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Tis not so deep as a well, nor so wide as a

church-door, but 'tis enough,
'twill serve.
     Mercutio, III i

A plague a both your houses!
     Mercutio, III i

O, I am fortune's fool!
     Romeo, III i

Gallop apace, you fiery-footed steeds
     Juliet, III ii

Wilt thou be gone? It is not yet near day.
It was the nightingale, and not the lark,
That pierced the fearful hollow of thine ear.
     Juliet, III v

Night's candles are all burnt out, and jocund day
Stands tiptoe on the misty mountain tops.
I must be gone and live, or stay and die.
     Romeo, III v

Death lies on her like an untimely frost
Upon the sweetest flower of the field.
     Capulet, IV iv

A glooming peace this morning with it brings;
The sun for sorrow will not show his head.
Go hence to have more talk of these sad things;
Some shall be pardoned and some punished.
For never was a story of more woe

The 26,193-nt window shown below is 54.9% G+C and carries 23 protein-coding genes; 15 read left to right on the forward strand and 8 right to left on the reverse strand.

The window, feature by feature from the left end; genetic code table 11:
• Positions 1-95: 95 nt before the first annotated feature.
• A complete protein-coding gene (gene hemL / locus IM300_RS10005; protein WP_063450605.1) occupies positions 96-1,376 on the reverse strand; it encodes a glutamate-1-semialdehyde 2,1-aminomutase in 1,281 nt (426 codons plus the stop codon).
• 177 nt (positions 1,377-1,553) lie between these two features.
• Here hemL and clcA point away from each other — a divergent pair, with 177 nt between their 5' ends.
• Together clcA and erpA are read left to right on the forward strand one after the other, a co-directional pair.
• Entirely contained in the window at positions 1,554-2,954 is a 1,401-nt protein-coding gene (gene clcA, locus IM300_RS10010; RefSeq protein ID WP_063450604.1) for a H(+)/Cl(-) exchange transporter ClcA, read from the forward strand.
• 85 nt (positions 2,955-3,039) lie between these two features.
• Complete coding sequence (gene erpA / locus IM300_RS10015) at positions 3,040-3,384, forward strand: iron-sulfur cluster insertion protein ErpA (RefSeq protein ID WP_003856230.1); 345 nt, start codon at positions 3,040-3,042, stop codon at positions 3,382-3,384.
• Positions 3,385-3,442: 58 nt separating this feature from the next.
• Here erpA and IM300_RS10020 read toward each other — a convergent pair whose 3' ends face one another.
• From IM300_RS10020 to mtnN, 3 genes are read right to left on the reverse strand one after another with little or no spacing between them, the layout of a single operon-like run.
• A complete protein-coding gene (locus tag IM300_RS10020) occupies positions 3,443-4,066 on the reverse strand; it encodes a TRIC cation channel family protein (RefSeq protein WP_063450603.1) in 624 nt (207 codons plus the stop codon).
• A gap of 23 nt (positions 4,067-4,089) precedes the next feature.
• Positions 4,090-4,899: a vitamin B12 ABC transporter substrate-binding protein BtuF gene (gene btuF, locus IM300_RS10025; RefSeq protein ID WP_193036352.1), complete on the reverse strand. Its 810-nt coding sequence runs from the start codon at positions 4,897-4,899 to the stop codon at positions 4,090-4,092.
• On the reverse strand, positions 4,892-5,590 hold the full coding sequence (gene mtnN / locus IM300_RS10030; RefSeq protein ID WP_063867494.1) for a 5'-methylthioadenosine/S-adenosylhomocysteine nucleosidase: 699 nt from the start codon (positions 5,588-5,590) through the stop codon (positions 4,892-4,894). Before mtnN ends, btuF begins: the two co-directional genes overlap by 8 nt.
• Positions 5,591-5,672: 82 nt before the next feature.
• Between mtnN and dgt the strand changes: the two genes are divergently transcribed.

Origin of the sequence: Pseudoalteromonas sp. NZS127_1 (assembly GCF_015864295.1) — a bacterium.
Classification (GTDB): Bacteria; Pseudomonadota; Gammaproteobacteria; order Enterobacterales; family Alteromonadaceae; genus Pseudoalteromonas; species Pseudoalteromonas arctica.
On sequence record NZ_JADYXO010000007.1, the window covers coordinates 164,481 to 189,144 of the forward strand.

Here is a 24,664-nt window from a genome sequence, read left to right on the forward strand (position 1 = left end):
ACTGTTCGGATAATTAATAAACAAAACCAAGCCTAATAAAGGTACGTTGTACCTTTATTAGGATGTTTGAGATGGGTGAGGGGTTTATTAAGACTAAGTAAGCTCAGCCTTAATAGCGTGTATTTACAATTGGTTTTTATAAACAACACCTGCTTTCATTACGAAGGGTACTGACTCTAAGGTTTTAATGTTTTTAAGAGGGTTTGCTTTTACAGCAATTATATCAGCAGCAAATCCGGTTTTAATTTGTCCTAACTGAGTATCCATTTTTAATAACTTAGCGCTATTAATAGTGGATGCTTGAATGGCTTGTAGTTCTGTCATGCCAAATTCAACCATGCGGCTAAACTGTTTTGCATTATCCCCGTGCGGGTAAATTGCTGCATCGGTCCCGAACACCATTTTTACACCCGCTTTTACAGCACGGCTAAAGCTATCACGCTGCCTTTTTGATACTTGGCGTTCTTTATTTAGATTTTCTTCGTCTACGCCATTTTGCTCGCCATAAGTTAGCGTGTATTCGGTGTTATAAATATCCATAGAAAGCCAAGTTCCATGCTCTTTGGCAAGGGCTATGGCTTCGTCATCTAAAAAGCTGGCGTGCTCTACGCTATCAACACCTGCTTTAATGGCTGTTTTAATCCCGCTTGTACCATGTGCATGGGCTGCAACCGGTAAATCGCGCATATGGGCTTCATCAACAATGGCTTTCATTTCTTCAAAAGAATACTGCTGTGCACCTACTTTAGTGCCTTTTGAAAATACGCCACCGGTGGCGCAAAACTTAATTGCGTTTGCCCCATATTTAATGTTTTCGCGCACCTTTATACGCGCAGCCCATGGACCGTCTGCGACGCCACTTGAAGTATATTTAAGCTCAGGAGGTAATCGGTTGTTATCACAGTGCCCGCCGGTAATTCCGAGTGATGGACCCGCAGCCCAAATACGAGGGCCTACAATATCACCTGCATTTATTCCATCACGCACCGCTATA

Than this of Juliet and her Romeo.
     The Prince, V iii



 FAMOUS LINES FROM

ROMEO AND JULIET


Two households both alike in dignity,
In fair Verona where we lay our scene,
From ancient grudge break to new mutiny,
Where civil blood makes civil hands unclean.
From forth the fatal loins of these two foes
A pair of star-crossed lovers take their life,
Whose misadventure piteous overthrows
Doth with their death bury their parents' strife.
     Prologue

O, then I see Queen Mab hath been with you.
She is the fairies' midwife.
     Mercutio, I iv

O, she doth teach the torches to burn bright!
It seems she hangs upon the cheek of night
As a rich jewel in an Ethiop's ear,
beauty too rich for use, for earth too dear.
     Romeo, I iv

But soft, what light through yonder window breaks?
It is the east, and Juliet is the sun.
     Romeo, II i

O Romeo, Romeo, wherefore art thou Romeo?
Deny thy father and refuse thy name
     Juliet, II i

What's in a name? That which we do call a rose
By any other name would smell as sweet.
     Juliet, II i

Good night, good night. Parting is such sweet sorrow,
That I shall say "good night" till it be morrow.
     Juliet, II i

Thy head is as full of quarrels as an egg is full of meat
     Mercutio, III i

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